In addition to his political and military achievements, Barbarossa acquired a legendary status. Like King Arthur, he is said to be sleeping until his nation is in need of his return.
The Barbarossa Campaign
As campaigns go, the Barbarossa campaign is perhaps the most difficult for one simple reason: much of the action takes place in the Castle and Imperial Ages. When the enemy is coming into your town with Siege Onagers and Bombard Cannons, even if you outnumber him, you can easily lose many men. We recommend that players who are new to Age of Kings start with the Joan of Arc campaign and Wallace learning campaign first, but of course you can play the campaigns in any order.
The Barbarossa Campaign is broken down into three parts: the unification of Germany, the invasions of Italy, and the Crusade to the Holy Land. In the first scenario, Barbarossa must demonstrate his authority over the other German duchies, such as Bavaria and Saxony. The tricky part of this scenario is that while you are technologically superior, you must fight against six enemies all at the same time! Using Teutonic towers can give you some breathing room, but if you wait too long you may find that the other Germans have stripped the land of gold. In the second scenario, Barbarossa and his newfound allies must defend Germany against a full-scale invasion by Poland. Barbarossa is fighting from the borders, so he is heavily dependent on his allies for supplies.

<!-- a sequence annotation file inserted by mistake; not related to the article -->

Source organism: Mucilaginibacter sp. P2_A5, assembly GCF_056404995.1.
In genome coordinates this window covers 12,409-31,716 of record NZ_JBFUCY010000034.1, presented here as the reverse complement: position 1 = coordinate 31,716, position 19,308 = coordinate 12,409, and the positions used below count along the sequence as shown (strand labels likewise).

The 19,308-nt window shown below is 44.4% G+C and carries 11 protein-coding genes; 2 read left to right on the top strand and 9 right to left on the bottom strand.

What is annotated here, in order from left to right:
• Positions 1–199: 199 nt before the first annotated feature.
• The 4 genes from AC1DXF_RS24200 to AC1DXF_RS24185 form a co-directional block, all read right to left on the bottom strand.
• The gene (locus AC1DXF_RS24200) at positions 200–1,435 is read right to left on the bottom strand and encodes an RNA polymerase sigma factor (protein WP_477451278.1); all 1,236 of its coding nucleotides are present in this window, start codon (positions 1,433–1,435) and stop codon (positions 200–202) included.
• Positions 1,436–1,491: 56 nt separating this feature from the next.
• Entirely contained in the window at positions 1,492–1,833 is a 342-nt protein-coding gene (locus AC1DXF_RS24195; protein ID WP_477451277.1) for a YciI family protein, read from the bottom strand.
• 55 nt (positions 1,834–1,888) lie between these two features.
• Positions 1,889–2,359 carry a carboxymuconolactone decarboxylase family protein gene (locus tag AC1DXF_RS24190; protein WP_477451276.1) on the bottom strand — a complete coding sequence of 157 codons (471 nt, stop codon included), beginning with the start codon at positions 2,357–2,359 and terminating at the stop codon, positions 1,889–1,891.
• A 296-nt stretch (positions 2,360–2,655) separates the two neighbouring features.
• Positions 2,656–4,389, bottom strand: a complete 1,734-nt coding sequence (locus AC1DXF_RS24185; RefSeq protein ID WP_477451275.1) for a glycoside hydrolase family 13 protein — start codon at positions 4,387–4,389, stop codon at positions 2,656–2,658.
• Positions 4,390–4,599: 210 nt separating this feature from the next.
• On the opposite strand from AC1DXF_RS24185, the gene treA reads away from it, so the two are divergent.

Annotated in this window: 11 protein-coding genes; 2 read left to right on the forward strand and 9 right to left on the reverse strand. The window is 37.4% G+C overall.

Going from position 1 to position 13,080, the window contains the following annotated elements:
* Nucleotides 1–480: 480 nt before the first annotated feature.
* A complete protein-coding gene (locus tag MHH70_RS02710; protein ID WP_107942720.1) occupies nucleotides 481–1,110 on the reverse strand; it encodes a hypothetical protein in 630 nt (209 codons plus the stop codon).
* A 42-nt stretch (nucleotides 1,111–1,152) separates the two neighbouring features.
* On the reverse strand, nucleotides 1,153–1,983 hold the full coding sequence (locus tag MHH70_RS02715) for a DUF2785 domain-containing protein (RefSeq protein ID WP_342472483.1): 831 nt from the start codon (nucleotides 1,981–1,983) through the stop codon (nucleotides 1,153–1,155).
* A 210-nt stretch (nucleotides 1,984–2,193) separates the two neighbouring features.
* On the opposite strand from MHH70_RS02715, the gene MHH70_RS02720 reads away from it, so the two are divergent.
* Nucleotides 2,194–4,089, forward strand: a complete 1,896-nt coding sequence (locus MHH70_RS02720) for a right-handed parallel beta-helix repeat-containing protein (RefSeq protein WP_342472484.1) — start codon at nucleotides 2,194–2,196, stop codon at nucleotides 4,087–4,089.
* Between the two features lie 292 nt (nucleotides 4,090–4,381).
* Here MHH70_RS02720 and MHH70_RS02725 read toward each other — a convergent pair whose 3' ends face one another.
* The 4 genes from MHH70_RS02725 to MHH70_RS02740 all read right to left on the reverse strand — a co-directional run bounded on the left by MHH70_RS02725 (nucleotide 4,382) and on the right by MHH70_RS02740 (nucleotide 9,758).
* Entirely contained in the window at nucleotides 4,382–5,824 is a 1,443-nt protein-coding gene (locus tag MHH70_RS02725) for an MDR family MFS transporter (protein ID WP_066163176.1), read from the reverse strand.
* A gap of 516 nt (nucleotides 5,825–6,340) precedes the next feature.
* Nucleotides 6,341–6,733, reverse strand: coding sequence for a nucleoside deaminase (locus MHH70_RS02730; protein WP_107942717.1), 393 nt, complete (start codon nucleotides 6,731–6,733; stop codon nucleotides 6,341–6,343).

By the third scenario, Barbarossa has conquered most of Germany and can now turn his attention to Italy. The League of Lombard cities unites against the Holy Roman Emperor, and Barbarossa must descend from the Alps, cross the Oglio River and invade Milan. The fourth scenario finds Barbarossa cut off from his resources and surrounded by Lombard enemies on all sides. With Paduan knights and Venetian galleys controlling the map, can Barbarossa possibly gather the resources necessary to construct a Wonder inside an enemy city?